In an increasingly competitive market, Withers’ view is one of optimism and ambition. The key, he says, lies in harnessing the power of Scotland as a brand and capitalising on the wellness trend. He explains: “It will be about heritage and history, the quality of the product itself, the family businesses that are behind it, but it will also be about tapping into the one trend that is here to stay: people looking for products that are increasingly healthy and nutritious. And Scotland has one of the healthiest natural larders of any country.”
The organisation’s 28-strong team includes staff based in 15 cities across North America, Europe and Asia to unlock new doors for suppliers. Linking with the tourism sector is also an intrinsic part of future strategy, says Withers, who has sat on the board of the Scottish Tourism Alliance since 2013.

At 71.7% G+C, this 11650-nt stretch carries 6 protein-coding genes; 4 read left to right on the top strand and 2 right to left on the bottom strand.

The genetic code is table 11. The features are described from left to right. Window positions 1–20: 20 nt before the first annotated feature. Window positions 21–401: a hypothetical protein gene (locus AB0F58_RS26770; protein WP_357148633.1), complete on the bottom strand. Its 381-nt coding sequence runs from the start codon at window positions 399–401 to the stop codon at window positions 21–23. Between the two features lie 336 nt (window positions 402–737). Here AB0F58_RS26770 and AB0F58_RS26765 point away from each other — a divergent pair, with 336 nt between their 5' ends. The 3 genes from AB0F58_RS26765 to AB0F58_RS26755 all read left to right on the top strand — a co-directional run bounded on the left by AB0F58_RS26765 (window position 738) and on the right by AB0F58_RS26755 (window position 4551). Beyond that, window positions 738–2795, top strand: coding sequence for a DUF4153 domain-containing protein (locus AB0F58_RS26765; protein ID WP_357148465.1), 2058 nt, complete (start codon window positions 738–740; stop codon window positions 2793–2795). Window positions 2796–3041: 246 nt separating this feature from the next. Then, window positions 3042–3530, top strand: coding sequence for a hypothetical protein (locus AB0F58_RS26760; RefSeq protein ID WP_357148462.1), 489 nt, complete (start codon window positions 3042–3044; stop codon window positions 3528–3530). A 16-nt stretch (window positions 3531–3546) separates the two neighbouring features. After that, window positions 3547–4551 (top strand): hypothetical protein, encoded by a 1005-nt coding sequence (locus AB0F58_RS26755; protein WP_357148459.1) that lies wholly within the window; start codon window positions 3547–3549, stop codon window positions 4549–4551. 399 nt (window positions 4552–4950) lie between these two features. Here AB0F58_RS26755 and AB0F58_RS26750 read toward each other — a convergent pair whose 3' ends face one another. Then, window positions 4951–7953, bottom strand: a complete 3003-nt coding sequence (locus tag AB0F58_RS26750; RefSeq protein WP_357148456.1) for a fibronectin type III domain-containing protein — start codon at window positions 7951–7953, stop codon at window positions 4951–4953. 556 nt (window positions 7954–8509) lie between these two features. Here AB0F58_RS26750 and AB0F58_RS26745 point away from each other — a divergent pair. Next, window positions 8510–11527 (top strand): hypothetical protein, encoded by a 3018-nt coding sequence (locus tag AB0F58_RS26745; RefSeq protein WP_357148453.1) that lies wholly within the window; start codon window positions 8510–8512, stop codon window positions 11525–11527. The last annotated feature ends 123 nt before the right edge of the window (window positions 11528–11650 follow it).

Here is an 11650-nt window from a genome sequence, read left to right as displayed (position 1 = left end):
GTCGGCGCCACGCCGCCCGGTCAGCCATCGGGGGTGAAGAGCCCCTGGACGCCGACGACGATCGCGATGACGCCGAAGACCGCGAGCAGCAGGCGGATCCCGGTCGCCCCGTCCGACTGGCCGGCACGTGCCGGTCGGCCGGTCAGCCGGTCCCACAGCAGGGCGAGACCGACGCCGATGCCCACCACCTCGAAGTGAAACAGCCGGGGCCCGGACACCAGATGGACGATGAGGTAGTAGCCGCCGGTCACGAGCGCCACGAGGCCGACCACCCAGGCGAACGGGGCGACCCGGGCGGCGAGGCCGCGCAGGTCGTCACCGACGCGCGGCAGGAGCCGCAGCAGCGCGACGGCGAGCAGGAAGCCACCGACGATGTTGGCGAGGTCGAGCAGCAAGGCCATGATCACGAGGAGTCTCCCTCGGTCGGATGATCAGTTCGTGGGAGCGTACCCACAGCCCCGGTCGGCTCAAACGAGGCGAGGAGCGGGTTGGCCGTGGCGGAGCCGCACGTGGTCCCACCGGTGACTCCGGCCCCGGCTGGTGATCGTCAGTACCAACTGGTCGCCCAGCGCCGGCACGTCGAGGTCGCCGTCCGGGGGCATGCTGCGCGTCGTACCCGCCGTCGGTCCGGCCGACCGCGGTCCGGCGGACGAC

“The food industry and the tourism industry operated as independent sectors up until a few years ago, and yet their futures are completely interlinked. About £1 in every £5 a visitor will spend when they come to Scotland is on food and drink.”
Crucially, says Withers, a strong food and drink industry drives a strong Scottish economy, with jobs in fishing and farming “reaching into every single corner” of the country. If Scotland can emulate places like New Zealand, Ireland and Canada, which have “told their national stories really well”, he sees huge opportunity for global growth.
“We’re losing sleep over Brexit and we’re definitely losing sleep over a no-deal. If we avoid that then I’m pretty bullish that the opportunities that are in front of us mean we can achieve our vision. And if we do, then we will be Scotland’s most valuable industry.”